Cholib Special Precautions




Zuellig Pharma
Full Prescribing Info
Special Precautions
Muscle: Skeletal muscle toxicity, including rare cases of rhabdomyolysis with or without renal failure, has been reported with administration of lipid-lowering substances like fibrates and statins. The risk of myopathy with statins and fibrates is known to be related to the dose of each component and to the nature of the fibrate.
Reduced function of transport proteins: Reduced function of hepatic OATP transport proteins can increase the systemic exposure of simvastatin and increase the risk of myopathy and rhabdomyolysis. Reduced function can occur as the result of inhibition by interacting medicines (eg ciclosporin) or in patients who are carriers of the SLCO1B1 c.521T>C genotype.
Patients carrying the SLCO1B1 gene allele (c.521T>C) coding for a less active OATP1B1 protein have an increased systemic exposure of simvastatin and increased risk of myopathy. The risk of high dose (80 mg) simvastatin related myopathy is about 1% in general, without genetic testing. Based on the results of the SEARCH trial, homozygote C allele carriers (also called CC) treated with 80 mg have a 15% risk of myopathy within one year, while the risk in heterozygote C allele carriers (CT) is 1.5%. The corresponding risk is 0.3% in patients having the most common genotype (TT) (see Pharmacology: Pharmacokinetics under Actions).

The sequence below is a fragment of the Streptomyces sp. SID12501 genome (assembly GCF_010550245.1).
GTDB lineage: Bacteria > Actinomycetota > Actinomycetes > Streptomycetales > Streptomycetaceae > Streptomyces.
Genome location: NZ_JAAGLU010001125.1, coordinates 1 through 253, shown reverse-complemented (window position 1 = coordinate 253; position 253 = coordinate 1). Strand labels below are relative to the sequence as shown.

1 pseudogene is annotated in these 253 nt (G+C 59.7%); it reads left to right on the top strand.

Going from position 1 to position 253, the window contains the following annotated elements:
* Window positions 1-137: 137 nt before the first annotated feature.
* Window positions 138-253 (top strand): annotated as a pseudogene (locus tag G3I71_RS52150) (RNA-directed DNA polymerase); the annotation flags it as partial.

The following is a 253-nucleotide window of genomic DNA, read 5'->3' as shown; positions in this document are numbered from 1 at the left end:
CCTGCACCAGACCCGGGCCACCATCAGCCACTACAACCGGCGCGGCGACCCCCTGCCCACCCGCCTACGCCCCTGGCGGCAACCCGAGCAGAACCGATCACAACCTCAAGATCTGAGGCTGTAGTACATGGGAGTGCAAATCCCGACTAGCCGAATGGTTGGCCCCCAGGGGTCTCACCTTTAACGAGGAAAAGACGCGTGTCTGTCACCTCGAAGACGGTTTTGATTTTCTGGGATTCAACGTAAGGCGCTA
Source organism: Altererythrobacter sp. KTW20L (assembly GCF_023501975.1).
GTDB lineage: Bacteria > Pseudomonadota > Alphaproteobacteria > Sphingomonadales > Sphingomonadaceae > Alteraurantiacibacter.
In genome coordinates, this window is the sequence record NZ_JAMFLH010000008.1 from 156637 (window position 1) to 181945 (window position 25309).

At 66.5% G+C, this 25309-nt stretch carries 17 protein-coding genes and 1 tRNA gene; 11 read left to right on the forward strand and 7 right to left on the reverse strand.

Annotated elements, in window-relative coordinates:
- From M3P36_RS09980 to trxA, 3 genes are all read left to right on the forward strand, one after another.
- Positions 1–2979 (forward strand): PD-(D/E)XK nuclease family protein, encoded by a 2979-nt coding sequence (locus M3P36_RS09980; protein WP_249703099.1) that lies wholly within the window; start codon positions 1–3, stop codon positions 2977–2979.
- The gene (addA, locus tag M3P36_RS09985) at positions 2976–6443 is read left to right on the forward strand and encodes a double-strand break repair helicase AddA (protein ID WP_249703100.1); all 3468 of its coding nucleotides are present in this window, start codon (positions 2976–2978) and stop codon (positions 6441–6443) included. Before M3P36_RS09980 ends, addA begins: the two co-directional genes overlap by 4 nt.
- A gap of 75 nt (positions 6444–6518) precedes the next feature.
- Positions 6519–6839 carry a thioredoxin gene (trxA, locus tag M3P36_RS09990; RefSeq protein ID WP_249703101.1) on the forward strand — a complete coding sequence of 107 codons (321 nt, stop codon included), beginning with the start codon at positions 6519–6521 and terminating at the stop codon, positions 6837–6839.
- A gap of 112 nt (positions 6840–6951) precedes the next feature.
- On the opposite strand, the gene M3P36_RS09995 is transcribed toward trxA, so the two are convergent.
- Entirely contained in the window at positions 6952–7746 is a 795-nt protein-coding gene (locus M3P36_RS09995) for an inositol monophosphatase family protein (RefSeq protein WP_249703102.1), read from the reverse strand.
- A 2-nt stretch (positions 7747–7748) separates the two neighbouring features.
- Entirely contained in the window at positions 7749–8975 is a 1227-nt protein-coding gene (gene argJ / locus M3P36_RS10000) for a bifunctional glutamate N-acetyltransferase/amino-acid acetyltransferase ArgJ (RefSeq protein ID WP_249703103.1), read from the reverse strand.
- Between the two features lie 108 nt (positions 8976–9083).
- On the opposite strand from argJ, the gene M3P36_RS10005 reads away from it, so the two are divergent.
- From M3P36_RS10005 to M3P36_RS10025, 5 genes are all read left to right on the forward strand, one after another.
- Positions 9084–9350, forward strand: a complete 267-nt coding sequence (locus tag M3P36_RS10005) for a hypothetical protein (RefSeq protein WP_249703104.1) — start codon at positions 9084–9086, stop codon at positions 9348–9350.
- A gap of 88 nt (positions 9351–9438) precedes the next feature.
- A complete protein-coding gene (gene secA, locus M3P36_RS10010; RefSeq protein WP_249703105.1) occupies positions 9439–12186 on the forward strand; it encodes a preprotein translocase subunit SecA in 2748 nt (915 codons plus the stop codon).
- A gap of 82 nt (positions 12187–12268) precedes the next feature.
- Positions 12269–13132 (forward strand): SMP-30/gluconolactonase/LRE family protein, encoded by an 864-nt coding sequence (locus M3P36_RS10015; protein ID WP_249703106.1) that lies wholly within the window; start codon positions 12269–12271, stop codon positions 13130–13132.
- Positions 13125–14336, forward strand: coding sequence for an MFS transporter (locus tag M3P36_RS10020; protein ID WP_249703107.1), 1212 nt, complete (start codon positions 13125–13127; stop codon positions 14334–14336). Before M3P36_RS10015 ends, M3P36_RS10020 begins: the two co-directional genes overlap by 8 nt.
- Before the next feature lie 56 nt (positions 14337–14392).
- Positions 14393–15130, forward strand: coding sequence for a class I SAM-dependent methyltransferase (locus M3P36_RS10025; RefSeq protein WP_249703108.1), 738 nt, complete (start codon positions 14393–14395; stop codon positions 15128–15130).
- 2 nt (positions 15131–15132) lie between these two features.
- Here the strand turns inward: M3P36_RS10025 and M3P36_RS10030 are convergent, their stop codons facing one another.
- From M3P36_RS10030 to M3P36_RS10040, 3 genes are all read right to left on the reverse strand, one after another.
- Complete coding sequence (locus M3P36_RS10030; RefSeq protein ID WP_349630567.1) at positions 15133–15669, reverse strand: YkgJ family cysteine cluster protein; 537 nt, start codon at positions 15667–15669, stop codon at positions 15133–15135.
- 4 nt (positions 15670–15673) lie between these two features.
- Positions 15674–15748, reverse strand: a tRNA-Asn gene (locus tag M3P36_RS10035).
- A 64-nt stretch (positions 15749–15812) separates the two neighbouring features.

Immune-mediated necrotizing myopathy (IMNM): There have been very rare reports of an immune-mediated necrotizing myopathy (IMNM) during or after treatment with some statins. IMNM is clinically characterized by persistent proximal muscle weakness and elevated serum creatine kinase, which persist despite discontinuation of statin treatment.
Measures to reduce the risk of myopathy caused by medicinal product interactions: The risk of muscle toxicity may be increased if Cholib is administered with another fibrate, statin, niacin, fusidic acid or other specific concomitant substances (for specific interactions see Interactions). Physicians contemplating combined therapy with Cholib and lipid-modifying doses (≥ 1 g/day) of niacin (nicotinic acid) or medicinal products containing niacin should carefully weigh the potential benefits and risks and should carefully monitor patients for any signs and symptoms of muscle pain, tenderness, or weakness, particularly during the initial months of therapy and when the dose of either medicinal product is increased.
The risk of myopathy and rhabdomyolysis is significantly increased by concomitant use of simvastatin with potent inhibitors of CYP 3A4 (see Interactions).